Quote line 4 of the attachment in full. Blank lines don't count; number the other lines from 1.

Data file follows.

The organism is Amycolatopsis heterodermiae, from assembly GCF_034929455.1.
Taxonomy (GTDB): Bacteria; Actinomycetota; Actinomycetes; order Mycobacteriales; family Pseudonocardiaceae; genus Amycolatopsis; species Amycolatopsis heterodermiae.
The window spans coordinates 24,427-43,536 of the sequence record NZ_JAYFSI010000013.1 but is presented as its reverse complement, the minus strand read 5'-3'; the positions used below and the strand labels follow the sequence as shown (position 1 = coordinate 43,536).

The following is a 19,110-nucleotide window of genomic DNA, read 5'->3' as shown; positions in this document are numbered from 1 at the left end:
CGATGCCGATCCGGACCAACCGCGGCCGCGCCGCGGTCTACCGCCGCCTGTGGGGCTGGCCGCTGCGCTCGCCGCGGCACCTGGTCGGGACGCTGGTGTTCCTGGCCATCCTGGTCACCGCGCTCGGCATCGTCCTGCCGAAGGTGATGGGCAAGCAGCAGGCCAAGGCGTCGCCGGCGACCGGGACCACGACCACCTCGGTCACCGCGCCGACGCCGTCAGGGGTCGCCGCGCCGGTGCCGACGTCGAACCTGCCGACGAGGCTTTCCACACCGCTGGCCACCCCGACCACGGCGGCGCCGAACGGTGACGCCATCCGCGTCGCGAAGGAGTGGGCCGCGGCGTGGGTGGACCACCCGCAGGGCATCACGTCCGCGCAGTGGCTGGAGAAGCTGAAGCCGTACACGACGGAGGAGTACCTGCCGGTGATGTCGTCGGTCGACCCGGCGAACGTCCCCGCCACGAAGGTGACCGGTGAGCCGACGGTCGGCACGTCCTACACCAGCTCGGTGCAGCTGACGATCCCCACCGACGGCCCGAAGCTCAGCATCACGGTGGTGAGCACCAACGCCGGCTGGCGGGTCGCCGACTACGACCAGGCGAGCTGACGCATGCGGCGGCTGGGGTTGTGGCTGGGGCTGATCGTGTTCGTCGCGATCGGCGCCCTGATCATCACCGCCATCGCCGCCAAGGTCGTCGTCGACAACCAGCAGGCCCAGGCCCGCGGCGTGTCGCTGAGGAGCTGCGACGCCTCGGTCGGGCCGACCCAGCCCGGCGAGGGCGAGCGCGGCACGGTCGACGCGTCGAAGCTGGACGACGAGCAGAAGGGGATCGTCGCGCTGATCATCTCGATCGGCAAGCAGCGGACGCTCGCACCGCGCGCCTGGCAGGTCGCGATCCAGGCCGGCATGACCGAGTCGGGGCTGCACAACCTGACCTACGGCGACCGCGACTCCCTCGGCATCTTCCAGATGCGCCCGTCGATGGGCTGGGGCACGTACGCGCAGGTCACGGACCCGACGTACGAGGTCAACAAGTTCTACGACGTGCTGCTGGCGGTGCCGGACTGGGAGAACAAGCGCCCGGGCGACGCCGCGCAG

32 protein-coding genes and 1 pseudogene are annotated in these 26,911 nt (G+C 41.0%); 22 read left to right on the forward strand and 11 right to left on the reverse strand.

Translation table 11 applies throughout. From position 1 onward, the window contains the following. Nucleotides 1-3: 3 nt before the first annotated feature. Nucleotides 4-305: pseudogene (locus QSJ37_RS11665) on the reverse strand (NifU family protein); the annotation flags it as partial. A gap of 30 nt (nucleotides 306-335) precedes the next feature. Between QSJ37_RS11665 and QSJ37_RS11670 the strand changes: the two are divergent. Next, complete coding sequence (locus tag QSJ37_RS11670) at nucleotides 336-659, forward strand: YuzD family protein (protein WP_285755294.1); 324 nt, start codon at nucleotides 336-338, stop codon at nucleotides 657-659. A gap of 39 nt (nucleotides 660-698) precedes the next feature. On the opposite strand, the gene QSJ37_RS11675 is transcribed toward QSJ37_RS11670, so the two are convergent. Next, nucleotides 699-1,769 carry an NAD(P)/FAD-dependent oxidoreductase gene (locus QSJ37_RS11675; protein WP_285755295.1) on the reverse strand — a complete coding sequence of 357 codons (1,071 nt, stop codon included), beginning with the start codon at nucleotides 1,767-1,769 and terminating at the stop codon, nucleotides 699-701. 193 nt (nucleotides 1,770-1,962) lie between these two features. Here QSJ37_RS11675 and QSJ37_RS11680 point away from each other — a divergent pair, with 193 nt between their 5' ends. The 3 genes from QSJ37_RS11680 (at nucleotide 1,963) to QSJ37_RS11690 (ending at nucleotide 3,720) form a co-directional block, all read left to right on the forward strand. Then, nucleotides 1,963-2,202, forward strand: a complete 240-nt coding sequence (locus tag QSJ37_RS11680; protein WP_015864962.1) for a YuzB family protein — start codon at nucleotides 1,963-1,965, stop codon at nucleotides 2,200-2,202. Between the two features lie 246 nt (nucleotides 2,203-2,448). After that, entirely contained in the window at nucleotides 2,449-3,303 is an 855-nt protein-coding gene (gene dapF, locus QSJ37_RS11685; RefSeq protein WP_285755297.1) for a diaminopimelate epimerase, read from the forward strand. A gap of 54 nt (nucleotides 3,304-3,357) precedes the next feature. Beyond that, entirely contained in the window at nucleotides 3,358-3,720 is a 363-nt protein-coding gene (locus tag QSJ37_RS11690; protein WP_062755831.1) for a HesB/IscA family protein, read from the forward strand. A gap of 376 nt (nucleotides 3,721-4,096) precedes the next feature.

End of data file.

The following is a 19,110-nucleotide window of genomic DNA, read 5'->3' as shown; positions in this document are numbered from 1 at the left end: